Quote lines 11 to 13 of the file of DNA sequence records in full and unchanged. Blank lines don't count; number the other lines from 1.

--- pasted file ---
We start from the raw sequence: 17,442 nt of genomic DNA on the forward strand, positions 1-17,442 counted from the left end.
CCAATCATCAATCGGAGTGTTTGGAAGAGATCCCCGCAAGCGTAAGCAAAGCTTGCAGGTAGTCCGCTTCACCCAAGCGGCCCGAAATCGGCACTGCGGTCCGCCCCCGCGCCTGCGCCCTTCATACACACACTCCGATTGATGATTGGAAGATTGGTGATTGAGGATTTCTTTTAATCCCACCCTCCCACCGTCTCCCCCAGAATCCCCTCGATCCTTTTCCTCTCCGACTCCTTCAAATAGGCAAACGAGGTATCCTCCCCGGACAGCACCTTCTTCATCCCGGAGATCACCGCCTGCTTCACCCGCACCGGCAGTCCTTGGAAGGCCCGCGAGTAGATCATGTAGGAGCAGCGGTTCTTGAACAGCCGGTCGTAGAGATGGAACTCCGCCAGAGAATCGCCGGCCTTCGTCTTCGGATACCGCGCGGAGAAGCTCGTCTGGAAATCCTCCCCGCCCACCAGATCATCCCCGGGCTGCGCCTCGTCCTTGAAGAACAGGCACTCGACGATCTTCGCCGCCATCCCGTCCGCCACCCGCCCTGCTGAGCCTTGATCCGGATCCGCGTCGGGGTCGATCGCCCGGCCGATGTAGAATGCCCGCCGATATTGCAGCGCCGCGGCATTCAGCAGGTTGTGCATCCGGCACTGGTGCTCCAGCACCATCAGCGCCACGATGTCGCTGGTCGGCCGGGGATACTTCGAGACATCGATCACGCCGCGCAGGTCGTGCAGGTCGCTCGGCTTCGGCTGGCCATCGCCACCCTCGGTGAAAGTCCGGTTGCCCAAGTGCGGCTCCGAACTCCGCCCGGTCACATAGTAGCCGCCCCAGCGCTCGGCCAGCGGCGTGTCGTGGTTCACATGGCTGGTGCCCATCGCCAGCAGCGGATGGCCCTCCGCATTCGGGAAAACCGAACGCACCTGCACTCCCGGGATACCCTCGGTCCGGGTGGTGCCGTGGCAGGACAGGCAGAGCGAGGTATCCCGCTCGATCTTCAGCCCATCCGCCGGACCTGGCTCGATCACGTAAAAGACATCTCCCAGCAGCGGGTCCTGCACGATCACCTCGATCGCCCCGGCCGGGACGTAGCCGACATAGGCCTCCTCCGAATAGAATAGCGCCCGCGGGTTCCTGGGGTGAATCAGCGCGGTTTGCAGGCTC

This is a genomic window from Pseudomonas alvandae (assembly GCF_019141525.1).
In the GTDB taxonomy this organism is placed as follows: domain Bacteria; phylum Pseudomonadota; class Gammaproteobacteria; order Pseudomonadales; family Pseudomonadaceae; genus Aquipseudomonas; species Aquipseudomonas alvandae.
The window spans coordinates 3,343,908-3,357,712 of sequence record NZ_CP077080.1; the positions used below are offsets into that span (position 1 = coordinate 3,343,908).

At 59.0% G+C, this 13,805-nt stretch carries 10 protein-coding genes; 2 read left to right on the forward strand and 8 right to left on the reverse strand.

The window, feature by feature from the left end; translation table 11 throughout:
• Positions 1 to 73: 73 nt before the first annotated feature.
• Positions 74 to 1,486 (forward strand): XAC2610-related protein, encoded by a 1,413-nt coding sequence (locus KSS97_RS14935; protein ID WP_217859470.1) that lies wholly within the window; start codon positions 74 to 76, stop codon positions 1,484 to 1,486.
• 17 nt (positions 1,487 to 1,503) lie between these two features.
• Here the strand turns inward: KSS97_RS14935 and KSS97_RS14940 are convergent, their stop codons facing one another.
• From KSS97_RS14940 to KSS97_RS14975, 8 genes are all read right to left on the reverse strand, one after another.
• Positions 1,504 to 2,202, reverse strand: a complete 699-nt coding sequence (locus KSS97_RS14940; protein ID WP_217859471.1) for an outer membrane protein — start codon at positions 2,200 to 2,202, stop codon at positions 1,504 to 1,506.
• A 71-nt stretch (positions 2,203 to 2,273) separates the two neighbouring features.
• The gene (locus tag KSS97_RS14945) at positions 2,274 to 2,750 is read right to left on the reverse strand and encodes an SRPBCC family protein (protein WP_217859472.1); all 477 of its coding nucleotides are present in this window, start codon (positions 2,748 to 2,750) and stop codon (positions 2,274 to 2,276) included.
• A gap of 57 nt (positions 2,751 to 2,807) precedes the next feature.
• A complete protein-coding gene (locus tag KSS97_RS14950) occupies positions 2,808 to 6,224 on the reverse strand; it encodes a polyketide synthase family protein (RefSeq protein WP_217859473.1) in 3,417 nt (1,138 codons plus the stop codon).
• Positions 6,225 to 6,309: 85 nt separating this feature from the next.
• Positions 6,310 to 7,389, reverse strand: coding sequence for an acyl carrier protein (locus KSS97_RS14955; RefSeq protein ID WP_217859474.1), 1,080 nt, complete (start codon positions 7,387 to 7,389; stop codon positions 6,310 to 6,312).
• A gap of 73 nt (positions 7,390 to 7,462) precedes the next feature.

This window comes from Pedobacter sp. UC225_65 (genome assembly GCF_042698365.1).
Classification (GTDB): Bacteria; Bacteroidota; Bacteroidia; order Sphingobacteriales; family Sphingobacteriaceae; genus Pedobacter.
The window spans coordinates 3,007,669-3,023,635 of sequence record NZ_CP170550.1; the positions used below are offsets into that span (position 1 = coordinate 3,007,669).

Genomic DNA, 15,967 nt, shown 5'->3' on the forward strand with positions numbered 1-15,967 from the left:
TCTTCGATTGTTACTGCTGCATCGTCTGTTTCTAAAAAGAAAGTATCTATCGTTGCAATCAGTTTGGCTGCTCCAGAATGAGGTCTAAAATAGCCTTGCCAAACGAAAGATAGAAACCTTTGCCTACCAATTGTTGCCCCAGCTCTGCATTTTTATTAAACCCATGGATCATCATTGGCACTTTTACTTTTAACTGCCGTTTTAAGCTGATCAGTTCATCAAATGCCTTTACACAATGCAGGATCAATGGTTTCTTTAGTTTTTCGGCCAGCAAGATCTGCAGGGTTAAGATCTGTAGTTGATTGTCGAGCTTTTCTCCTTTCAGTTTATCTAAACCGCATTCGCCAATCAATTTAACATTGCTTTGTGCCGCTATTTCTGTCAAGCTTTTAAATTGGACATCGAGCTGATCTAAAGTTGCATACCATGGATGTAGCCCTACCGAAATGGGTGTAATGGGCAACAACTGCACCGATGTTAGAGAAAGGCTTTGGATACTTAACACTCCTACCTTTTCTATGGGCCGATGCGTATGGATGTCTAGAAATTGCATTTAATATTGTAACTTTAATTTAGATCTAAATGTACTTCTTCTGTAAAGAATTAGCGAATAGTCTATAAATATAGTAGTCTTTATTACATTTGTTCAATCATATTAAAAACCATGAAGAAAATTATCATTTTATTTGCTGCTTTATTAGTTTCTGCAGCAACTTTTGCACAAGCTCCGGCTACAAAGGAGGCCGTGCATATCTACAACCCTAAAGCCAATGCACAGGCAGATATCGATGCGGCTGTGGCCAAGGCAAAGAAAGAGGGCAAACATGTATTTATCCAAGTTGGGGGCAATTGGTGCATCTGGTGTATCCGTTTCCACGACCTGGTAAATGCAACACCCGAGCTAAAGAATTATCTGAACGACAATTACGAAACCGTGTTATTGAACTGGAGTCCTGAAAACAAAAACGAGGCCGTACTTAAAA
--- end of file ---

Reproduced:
• Here the strand turns inward: KSS97_RS14935 and KSS97_RS14940 are convergent, their stop codons facing one another.
• From KSS97_RS14940 to KSS97_RS14975, 8 genes are all read right to left on the reverse strand, one after another.
• Positions 1,504 to 2,202, reverse strand: a complete 699-nt coding sequence (locus KSS97_RS14940; protein ID WP_217859471.1) for an outer membrane protein — start codon at positions 2,200 to 2,202, stop codon at positions 1,504 to 1,506.